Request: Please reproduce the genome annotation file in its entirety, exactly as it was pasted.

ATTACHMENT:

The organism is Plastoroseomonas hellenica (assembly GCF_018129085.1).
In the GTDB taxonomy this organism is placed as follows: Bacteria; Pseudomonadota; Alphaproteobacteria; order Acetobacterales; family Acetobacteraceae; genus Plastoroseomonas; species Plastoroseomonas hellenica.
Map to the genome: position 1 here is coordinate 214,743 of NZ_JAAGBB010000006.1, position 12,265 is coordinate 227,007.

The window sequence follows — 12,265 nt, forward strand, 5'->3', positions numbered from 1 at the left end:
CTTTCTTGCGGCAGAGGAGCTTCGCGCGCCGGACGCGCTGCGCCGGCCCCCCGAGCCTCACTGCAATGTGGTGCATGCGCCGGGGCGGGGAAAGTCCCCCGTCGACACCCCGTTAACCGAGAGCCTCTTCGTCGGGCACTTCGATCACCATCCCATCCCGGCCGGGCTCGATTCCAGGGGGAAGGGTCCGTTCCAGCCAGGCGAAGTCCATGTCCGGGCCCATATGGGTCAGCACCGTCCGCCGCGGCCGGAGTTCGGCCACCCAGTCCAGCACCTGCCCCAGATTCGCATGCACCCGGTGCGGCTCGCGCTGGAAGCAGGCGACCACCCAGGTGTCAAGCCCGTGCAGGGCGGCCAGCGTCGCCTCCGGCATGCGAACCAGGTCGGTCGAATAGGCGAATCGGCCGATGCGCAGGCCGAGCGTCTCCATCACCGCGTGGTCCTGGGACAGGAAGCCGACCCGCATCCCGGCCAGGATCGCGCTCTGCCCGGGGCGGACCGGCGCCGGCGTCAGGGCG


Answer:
The organism is Plastoroseomonas hellenica (assembly GCF_018129085.1).
In the GTDB taxonomy this organism is placed as follows: Bacteria; Pseudomonadota; Alphaproteobacteria; order Acetobacterales; family Acetobacteraceae; genus Plastoroseomonas; species Plastoroseomonas hellenica.
Map to the genome: position 1 here is coordinate 214,743 of NZ_JAAGBB010000006.1, position 12,265 is coordinate 227,007.

The window sequence follows — 12,265 nt, forward strand, 5'->3', positions numbered from 1 at the left end:
CTTTCTTGCGGCAGAGGAGCTTCGCGCGCCGGACGCGCTGCGCCGGCCCCCCGAGCCTCACTGCAATGTGGTGCATGCGCCGGGGCGGGGAAAGTCCCCCGTCGACACCCCGTTAACCGAGAGCCTCTTCGTCGGGCACTTCGATCACCATCCCATCCCGGCCGGGCTCGATTCCAGGGGGAAGGGTCCGTTCCAGCCAGGCGAAGTCCATGTCCGGGCCCATATGGGTCAGCACCGTCCGCCGCGGCCGGAGTTCGGCCACCCAGTCCAGCACCTGCCCCAGATTCGCATGCACCCGGTGCGGCTCGCGCTGGAAGCAGGCGACCACCCAGGTGTCAAGCCCGTGCAGGGCGGCCAGCGTCGCCTCCGGCATGCGAACCAGGTCGGTCGAATAGGCGAATCGGCCGATGCGCAGGCCGAGCGTCTCCATCACCGCGTGGTCCTGGGACAGGAAGCCGACCCGCATCCCGGCCAGGATCGCGCTCTGCCCGGGGCGGACCGGCGCCGGCGTCAGGGCG